Destiny of the Frigate Pt 1
The Vanishing Escorts
The days when the modern naval frigate might be seen as a low cost, numbers building alternative to large and pricey missile battleships is long past. Nothing is such stark evidence of this than the 3000 ton gun, helicopter, and missile armed littoral combat ships–LCS Freedom and Independence. On these ships rest all the Navy hopes in rebuilding its drastically shrinking force structure, and defeat low tech enemies such as pirates and smugglers on the High Seas. Except at up to $700 million each they can never be bought in the numbers desired.
Blame this in part on the helicopter. First introduced on Navy frigates in the 1960s, as on the excellent British Leander class, the USN Knox, also on Canadian subs hunters, the helos offered a substantial increase in anti-sub capabilities, especially against the exquisite nuclear boats then entering service. Suddenly the range such vessels could be detected and destroyed increased dramatically for the hunter-killer surface combatants, since the aircraft loaded its own sonar-buoys and ASW torpedoes.
The price paid to carry and support aircraft on small ships was substantial, however. A noticeable increase in the size of frigates became apparent in the 1960s, to allow for a stable launching platform. Later high price and high performance helos like the USN Sea King, Seahawk, up to today’s Merlin on European ships, contributed to the call for high end ships to launch from. Some like the superb Canadian Iroquois was so capable as to receive the moniker of destroyer, though it was then still just a low end general purpose escort, as was the 5000 ton American Spruance.
Note the rise in size from the 1950s to the 1970s of both non-helicopter and helicopter ships:
- Soviet Kola class frigate-1900 tons non-helo
- US Claud Jones class destroyer escort-2000 tons non-helo
- UK Whitby class frigate-2560 tons non-helo
- Canada St. Laurent class escort destroyer-2800 tons non-helo (initially)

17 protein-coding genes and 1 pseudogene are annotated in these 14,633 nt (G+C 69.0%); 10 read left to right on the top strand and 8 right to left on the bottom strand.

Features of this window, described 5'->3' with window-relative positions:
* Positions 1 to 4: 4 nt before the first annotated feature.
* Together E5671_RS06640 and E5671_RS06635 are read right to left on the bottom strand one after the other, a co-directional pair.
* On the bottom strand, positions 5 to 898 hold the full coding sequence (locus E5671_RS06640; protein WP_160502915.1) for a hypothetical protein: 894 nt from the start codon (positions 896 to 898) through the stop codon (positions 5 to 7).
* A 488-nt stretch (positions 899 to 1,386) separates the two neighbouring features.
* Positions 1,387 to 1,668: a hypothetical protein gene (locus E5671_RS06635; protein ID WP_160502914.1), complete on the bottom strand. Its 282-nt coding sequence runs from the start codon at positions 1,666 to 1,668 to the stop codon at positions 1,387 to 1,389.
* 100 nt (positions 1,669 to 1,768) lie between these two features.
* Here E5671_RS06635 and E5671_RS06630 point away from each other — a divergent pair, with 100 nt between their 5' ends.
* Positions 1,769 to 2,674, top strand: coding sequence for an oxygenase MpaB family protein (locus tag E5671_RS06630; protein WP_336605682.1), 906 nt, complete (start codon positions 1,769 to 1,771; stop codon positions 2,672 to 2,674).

- UK Leander class frigate Batch 1-2960 tons helo capable
- US Brooke class frigate-3426 tons drone or helo
- Dutch Kortenaer class frigate-3900 tons helo capable
New Weapons and New Roles
A further contributer to the decline of frigate numbers occurred in European navies. There, the idea was to fit long-range area anti-aircraft, later anti-missile missiles on low end frigate hulls to to avoid the great expense of new USN guided missile cruisers and destroyers. This was a logical response to the growing cost of deploying new weapons at sea, yet, there still was a need for a low end escort that has yet to be adequately met.
- Soviet Krivak class frigate-3575 tons Gecko SAM
- US Perry Class frigate-4100 tons Standard SAMs
- Dutch Tromp class frigate-4308 tons Standard SAMs
- UK Type 22 Batch 3-5300 tons Sea Wolf SAM
It is completely sensible for the West to deploy such vessels, hoping to keep the costs of shipbuilding down while still deploying an extremely important weapons system to the fleet. The problem is, this is mostly all they are building and planning, while the bulk of operations at sea of late have been of the low tech variety. The general purpose escort remains elusive, as does replacements for Cold War era platforms like the American Perry’s and the British type 23 frigates.
As we see with the LCS, the British have proposed a new “Future Surface Combatant“, perhaps in recognition that the frigate role has changed dramatically, initial plans for the C-2″ design is for a 6000 ton ships, which some estimate costing at least $1 billion each. We see then, the frigate no longer meeting the need for cheap and plentiful escorts, always a requirement for keeping ship numbers up and not using your most expensive space age warships in sundry duties such as anti-piracy or anti-smuggling missions, plus keeping watch over small but dangerous fleets like North Korea or Iran, while still managing the few but important peer enemies such as China or Russia.
Tomorrow-Rebirth of the Frigate.